[email protected] wrote:
    > Various websites show that CMA141A analog roaming on SID 0333 was
    > removed between PRL 10031 and 10032.
    >
    > Does this mean that analog roaming on this carrier is no longer
    > possible? Assume that this is the only signal.
    >


    --

    Frank Harris in San Francisco with a A920



  8. #8
    Mij Adyaw
    Guest

    Re: Analog Roaming Question

    I would only want to roam on analog if there was no other option and I had
    to make an emergency phone call. It is important the understand that if you
    are using an analog phone, any geek-boy with a police scanner can listen-in
    on your phone call. Analog is on its last breath and it is time that we all
    moved on to digital phones.





  9. #9
    Joe Gill
    Guest

    Re: Analog Roaming Question


    "Mij Adyaw" <[email protected]> wrote in message
    news:[email protected]
    >I would only want to roam on analog if there was no other option and I had
    >to make an emergency phone call. It is important the understand that if you
    >are using an analog phone, any geek-boy with a police scanner can listen-in
    >on your phone call. Analog is on its last breath and it is time that we all
    >moved on to digital phones.
    >


    Agreed....
    But I have found places that the ONLY place I can roam on is Analog.
    It appears there are some very very rural places, that all you get it Analog
    for roaming....
    That is why I still stick with the multi-band/Analog phone...





  10. #10
    Mij Adyaw
    Guest

    Re: Analog Roaming Question

    I wonder what will happen with OnStar subscribers when the analog system is
    deleted. I believe that they use analog phones.

    "Joe Gill" <[email protected]@prodigy.net> wrote in message
    news:[email protected]
    >
    > "Mij Adyaw" <[email protected]> wrote in message
    > news:[email protected]
    >>I would only want to roam on analog if there was no other option and I had
    >>to make an emergency phone call. It is important the understand that if
    >>you are using an analog phone, any geek-boy with a police scanner can
    >>listen-in on your phone call. Analog is on its last breath and it is time
    >>that we all moved on to digital phones.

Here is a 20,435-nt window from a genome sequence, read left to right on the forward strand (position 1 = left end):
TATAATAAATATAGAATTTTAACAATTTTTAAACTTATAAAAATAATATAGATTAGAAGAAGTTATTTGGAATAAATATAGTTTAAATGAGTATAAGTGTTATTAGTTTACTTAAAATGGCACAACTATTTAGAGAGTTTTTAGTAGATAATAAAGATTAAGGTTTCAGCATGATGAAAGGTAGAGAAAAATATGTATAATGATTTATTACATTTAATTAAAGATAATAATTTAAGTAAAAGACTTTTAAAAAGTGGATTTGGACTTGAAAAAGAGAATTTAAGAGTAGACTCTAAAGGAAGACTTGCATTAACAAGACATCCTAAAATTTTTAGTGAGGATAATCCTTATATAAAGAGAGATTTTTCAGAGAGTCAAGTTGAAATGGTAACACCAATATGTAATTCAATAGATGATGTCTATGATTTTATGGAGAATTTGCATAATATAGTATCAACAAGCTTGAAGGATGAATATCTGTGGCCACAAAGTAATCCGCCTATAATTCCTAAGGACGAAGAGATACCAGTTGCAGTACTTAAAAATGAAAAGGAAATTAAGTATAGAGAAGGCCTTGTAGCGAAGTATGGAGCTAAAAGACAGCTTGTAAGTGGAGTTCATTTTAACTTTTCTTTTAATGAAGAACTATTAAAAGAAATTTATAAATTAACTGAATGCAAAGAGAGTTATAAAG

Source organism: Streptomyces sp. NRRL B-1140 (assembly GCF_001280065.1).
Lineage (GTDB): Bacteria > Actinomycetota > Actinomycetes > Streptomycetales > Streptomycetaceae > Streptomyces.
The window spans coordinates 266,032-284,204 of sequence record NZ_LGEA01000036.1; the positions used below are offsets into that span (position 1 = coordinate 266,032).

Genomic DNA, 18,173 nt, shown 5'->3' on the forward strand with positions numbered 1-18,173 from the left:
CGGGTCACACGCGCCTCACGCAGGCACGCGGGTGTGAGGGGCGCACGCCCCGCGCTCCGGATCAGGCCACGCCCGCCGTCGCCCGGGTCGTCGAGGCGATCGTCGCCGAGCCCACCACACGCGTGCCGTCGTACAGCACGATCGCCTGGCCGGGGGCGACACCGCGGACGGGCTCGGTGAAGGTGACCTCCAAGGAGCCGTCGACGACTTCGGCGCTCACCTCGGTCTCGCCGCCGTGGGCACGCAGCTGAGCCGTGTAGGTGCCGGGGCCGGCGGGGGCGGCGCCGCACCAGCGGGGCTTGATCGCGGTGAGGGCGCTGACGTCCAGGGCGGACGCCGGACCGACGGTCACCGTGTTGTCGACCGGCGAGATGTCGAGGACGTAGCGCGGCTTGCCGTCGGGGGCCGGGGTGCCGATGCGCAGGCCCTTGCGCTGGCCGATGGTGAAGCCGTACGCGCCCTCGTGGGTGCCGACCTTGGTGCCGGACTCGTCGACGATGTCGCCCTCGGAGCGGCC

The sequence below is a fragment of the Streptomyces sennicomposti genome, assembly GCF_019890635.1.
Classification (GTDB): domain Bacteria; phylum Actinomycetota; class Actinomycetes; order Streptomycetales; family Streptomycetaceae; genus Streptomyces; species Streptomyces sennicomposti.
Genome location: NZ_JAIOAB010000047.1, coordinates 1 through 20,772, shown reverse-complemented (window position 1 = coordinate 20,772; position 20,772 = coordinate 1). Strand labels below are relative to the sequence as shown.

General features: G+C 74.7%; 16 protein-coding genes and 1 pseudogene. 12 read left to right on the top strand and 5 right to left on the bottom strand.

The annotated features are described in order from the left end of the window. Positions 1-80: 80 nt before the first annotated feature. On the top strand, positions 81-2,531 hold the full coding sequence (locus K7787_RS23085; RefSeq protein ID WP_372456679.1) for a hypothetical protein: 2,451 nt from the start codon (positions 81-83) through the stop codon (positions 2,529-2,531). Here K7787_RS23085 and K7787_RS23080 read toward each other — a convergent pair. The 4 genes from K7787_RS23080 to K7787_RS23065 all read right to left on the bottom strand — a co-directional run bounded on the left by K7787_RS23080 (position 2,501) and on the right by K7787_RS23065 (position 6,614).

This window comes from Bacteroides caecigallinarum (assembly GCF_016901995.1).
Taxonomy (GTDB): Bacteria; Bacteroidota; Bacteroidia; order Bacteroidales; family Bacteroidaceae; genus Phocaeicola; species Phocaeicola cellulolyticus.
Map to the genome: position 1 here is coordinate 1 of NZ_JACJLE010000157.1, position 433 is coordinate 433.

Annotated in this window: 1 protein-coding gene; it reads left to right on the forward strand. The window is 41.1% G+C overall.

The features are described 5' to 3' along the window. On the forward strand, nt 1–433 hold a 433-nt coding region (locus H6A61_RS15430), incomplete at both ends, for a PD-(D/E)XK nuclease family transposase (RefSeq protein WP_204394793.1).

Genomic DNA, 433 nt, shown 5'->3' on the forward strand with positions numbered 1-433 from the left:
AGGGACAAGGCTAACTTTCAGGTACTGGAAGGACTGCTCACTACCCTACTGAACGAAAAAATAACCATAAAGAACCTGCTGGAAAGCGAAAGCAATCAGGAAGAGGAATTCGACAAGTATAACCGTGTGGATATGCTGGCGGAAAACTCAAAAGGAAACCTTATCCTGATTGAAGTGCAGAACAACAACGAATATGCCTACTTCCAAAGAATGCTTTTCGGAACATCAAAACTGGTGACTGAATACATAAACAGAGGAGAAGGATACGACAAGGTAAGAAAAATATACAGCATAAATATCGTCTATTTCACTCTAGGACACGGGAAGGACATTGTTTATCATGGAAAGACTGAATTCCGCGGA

>>

    >
    > Agreed....
    > But I have found places that the ONLY place I can roam on is Analog.
    > It appears there are some very very rural places, that all you get it
    > Analog for roaming....
    > That is why I still stick with the multi-band/Analog phone...
    >






  11. #11
    Isaiah Beard
    Guest

    Re: Analog Roaming Question

    Mij Adyaw wrote:
    > I wonder what will happen with OnStar subscribers when the analog system is
    > deleted. I believe that they use analog phones.



    All OnStar equipped cars prior to 2002 are analog only, and cannot be
    upgraded; their service will be discontinued in 2008. SOME 2002-2004
    models are upgradeable. 2005 and beyond I believe are fully CDMA.

    --
    E-mail fudged to thwart spammers.
    Transpose the c's and a's in my e-mail address to reply.



  12. #12

    Re: Analog Roaming Question


    > Agreed....
    > But I have found places that the ONLY place I can roam on is Analog.
    > It appears there are some very very rural places, that all you get it Analog
    > for roaming....
    > That is why I still stick with the multi-band/Analog phone...

    Which bring up which phone. I have a very particular place in mind,
    which with my Cingular TDMA phone (Nokia 6360) requires an external
    antenna or the signal is unusable. Since nobody seems to list which
    phones have antenna ports, I looked at internet stores that sell
    antenna adapters.

    The most recent phone I found was the LG MM 535. This phone
    unfortunately does not have Bluetooth.

    Does a Sprint CDMA/Amps phone with external antenna port and bluetooth
    exist? Or should I just be happy that I can get analog service at all.




  13. #13
    TL Mitchell
    Guest

    Re: Analog Roaming Question

    <[email protected]> wrote in message

    > Does a Sprint CDMA/Amps phone with external antenna port and bluetooth
    > exist? Or should I just be happy that I can get analog service at all.


    PhoneScoop lists 4 Sprint phones as CDMA/AMPS with bluetooth:

    LG LX-150

    Nokia 6165i

    Samsung SPH-A640

    Sanyo Katana / SCP-6600

    No listings in the features for external antenna port. Prolly have to delve
    into the User Manuals to sniff that out.

    TL






  14. #14

    Re: Analog Roaming Question


    > PhoneScoop lists 4 Sprint phones as CDMA/AMPS with bluetooth:
    >
    > LG LX-150
    >
    > Nokia 6165i
    >
    > Samsung SPH-A640
    >
    > Sanyo Katana / SCP-6600
    >

    I went to Wilson Electronics web site, and went through the phone
    antenna adapters. I found an LG LX 350.

    Bluetooth, CDMA AMPS listed on phonescoop, only offered by Sprint.